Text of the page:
Nuclear Suppliers Group unlikely to discuss India next week

May 16th, 2008 - 12:16 pm ICT by admin  


New Delhi, May 16 (IANS) The meeting of the Nuclear Suppliers Group (NSG) in Berlin next Monday is unlikely to take up the issue of amending its guidelines for India as the leadership in New Delhi has not yet taken the decision to sign the safeguards agreement with the International Atomic Energy Agency (IAEA). In the absence of a safeguards agreement between India and the IAEA, the NSG will not be able to amend the existing guidelines in its 18th plenary session to allow commerce on civilian nuclear energy between its members and a country like India that has not yet signed the nuclear Non Proliferation Treaty (NPT).

“The issue of an India-specific amendment to the guidelines in the NSG is unlikely at the plenary session of the group’s meeting in Berlin,” said an official of the external affairs ministry in New Delhi, who did not want to be identified.

He, however, maintained that since it was a grouping of 45 countries it was difficult to predict whether any member would raise the proposed amendment to the NSG guidelines. “Some country may raise the issue and there can also be a discussion on it. But an amendment to the guidelines cannot be brought in unless a safeguards agreement is ready between India and the IAEA.”

The amendment to the NSG guideline is an important part in the Indo-US civilian nuclear deal. The safeguards agreement with the IAEA and the changes in the NSG guidelines will prepare the ground before the 123 agreement can be taken up by the US Congress for its final approval. Once all the three procedures are complete a formal agreement will be signed by India and the US for cooperation in the field of civilian nuclear energy.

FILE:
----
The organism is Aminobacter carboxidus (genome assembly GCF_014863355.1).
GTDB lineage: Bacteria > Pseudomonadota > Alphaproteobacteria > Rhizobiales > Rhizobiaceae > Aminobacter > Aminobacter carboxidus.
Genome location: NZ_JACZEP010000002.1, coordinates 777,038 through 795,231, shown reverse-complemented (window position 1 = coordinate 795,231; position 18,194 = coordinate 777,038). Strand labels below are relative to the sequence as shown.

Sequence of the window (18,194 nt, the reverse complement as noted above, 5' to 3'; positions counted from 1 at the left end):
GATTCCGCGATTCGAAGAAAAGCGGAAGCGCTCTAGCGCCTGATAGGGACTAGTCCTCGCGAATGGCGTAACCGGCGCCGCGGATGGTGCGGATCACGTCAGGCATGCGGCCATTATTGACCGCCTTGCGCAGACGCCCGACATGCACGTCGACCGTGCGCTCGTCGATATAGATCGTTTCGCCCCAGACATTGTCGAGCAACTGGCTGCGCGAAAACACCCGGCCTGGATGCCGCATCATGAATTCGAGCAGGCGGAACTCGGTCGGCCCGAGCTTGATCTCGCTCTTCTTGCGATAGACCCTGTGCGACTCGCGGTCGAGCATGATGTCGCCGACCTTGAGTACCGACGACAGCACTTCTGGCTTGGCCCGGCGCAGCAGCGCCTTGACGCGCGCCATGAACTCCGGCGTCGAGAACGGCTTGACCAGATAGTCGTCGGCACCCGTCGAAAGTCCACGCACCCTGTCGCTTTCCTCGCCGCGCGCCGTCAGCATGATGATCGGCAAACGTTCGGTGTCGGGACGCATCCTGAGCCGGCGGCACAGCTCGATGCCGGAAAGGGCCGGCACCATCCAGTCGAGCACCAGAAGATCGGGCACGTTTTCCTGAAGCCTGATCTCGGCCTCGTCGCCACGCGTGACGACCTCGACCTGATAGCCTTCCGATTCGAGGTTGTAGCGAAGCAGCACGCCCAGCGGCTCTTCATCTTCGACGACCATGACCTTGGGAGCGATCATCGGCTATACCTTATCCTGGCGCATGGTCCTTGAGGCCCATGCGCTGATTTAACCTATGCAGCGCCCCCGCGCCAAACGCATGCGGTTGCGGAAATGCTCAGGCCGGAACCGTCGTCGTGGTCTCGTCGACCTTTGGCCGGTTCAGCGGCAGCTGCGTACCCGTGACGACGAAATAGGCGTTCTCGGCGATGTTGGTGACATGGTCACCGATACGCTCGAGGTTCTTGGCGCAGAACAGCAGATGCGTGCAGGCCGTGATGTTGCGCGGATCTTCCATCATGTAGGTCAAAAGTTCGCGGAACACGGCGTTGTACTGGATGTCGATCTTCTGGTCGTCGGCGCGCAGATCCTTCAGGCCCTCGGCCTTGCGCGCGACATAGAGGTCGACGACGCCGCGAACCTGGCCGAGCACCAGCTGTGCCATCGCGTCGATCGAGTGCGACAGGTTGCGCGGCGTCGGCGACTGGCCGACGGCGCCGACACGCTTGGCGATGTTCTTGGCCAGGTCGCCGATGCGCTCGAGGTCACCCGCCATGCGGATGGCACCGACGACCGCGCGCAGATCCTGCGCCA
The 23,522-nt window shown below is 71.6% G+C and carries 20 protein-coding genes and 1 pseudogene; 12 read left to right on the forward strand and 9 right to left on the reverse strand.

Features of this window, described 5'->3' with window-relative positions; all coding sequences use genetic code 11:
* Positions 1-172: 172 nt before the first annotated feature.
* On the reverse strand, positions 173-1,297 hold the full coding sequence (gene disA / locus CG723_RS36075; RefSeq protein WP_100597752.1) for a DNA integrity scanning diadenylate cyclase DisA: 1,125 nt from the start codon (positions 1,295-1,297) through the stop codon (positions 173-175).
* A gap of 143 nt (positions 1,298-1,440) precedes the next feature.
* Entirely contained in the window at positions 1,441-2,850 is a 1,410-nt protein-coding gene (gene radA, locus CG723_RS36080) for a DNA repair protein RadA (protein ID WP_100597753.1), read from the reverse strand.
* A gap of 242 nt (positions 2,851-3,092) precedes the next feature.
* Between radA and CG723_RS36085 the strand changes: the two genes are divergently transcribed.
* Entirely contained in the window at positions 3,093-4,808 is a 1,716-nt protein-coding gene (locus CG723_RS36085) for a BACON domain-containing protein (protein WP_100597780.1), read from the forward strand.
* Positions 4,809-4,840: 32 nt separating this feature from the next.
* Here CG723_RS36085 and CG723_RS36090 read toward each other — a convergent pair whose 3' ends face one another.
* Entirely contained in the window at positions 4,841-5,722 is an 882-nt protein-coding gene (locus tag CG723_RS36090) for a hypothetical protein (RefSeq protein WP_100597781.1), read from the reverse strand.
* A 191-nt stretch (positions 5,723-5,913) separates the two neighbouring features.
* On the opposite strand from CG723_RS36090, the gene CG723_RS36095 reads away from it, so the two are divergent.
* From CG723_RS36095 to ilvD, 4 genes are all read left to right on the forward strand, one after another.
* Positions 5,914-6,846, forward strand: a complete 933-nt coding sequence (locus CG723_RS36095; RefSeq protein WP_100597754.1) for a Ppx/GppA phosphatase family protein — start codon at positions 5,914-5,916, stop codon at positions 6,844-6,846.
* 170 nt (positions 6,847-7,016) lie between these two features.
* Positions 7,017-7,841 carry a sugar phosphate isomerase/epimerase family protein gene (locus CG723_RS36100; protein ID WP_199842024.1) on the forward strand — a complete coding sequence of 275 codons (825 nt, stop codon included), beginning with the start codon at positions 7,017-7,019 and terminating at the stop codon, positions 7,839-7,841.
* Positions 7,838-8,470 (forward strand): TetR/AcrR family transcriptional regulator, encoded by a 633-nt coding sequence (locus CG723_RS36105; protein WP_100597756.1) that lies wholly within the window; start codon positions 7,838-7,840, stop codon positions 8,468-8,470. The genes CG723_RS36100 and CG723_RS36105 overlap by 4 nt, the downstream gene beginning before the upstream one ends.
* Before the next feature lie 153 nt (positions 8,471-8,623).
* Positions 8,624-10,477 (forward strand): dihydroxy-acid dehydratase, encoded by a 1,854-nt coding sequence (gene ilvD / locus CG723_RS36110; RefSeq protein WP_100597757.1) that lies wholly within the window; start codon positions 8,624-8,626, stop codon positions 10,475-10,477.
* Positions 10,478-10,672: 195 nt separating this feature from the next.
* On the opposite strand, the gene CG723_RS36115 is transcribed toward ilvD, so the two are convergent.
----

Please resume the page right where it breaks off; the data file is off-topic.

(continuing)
India has finalised a safeguards agreement with the IAEA, but has not yet signed it. The Left parties, which are opposed to the Indo-US nuclear deal, had allowed the government to negotiate the treaty text with the IAEA but prevented it from signing it without their approval.

External Affairs Minister Pranab Mukherjee tried but failed to convince the Left leaders to allow India to sign the agreement with the IAEA when he met them on May 6. Another meeting between the two sides is due May 28. But the Left parties have made it clear that there is no change in their stand.

Communist Party of India-Marxist (CPI-M) general secretary Prakash Karat told IANS Thursday: “We have told the government not to go ahead with the deal. There is no change in our stand.”

The Congress-led United Progressive Alliance government is unlikely to take the chance of going ahead in finalising India’s agreement with the IAEA without the Left’s approval. Even if it takes a decision to go ahead with it, it will come only after the UPA-Left meeting.

“If there is a breakthrough and the government manages to convince the Left at the next meeting to allow it to sign the safeguards agreement with the IAEA, there is nothing that stops the NSG from regrouping,” sources in the external affairs ministry said. “But with each passing day the chances of getting the nuclear deal through is getting remote.”

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